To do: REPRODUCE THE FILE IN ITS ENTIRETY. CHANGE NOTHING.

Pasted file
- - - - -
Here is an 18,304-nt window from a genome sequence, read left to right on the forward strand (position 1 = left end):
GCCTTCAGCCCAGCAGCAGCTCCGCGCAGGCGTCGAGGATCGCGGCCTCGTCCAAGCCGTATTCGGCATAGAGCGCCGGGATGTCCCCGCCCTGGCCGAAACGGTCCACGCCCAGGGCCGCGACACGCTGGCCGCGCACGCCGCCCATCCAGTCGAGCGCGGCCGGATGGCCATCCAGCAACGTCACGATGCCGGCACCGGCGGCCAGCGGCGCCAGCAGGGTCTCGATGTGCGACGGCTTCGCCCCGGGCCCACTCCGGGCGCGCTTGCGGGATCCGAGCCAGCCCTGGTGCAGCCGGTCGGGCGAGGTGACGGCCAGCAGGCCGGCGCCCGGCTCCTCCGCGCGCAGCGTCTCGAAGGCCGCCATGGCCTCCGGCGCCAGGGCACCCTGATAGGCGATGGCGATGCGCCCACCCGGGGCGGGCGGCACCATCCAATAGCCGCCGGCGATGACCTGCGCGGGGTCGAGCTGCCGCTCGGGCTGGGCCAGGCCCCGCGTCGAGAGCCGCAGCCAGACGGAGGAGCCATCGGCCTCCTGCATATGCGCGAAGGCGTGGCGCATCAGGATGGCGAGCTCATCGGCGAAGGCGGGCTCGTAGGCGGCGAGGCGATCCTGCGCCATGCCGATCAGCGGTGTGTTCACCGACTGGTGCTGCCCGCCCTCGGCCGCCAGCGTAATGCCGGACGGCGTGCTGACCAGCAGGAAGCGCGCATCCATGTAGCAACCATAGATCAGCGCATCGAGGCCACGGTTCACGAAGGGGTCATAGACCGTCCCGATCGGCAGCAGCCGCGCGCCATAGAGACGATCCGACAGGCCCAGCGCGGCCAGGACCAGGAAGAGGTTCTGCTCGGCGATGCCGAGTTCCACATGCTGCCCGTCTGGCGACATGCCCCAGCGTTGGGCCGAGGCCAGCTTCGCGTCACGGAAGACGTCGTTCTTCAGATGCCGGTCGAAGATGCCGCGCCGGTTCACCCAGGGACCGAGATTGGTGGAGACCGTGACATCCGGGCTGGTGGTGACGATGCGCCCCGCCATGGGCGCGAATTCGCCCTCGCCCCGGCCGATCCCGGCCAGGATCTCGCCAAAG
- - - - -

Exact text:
Here is an 18,304-nt window from a genome sequence, read left to right on the forward strand (position 1 = left end):
GCCTTCAGCCCAGCAGCAGCTCCGCGCAGGCGTCGAGGATCGCGGCCTCGTCCAAGCCGTATTCGGCATAGAGCGCCGGGATGTCCCCGCCCTGGCCGAAACGGTCCACGCCCAGGGCCGCGACACGCTGGCCGCGCACGCCGCCCATCCAGTCGAGCGCGGCCGGATGGCCATCCAGCAACGTCACGATGCCGGCACCGGCGGCCAGCGGCGCCAGCAGGGTCTCGATGTGCGACGGCTTCGCCCCGGGCCCACTCCGGGCGCGCTTGCGGGATCCGAGCCAGCCCTGGTGCAGCCGGTCGGGCGAGGTGACGGCCAGCAGGCCGGCGCCCGGCTCCTCCGCGCGCAGCGTCTCGAAGGCCGCCATGGCCTCCGGCGCCAGGGCACCCTGATAGGCGATGGCGATGCGCCCACCCGGGGCGGGCGGCACCATCCAATAGCCGCCGGCGATGACCTGCGCGGGGTCGAGCTGCCGCTCGGGCTGGGCCAGGCCCCGCGTCGAGAGCCGCAGCCAGACGGAGGAGCCATCGGCCTCCTGCATATGCGCGAAGGCGTGGCGCATCAGGATGGCGAGCTCATCGGCGAAGGCGGGCTCGTAGGCGGCGAGGCGATCCTGCGCCATGCCGATCAGCGGTGTGTTCACCGACTGGTGCTGCCCGCCCTCGGCCGCCAGCGTAATGCCGGACGGCGTGCTGACCAGCAGGAAGCGCGCATCCATGTAGCAACCATAGATCAGCGCATCGAGGCCACGGTTCACGAAGGGGTCATAGACCGTCCCGATCGGCAGCAGCCGCGCGCCATAGAGACGATCCGACAGGCCCAGCGCGGCCAGGACCAGGAAGAGGTTCTGCTCGGCGATGCCGAGTTCCACATGCTGCCCGTCTGGCGACATGCCCCAGCGTTGGGCCGAGGCCAGCTTCGCGTCACGGAAGACGTCGTTCTTCAGATGCCGGTCGAAGATGCCGCGCCGGTTCACCCAGGGACCGAGATTGGTGGAGACCGTGACATCCGGGCTGGTGGTGACGATGCGCCCCGCCATGGGCGCGAATTCGCCCTCGCCCCGGCCGATCCCGGCCAGGATCTCGCCAAAG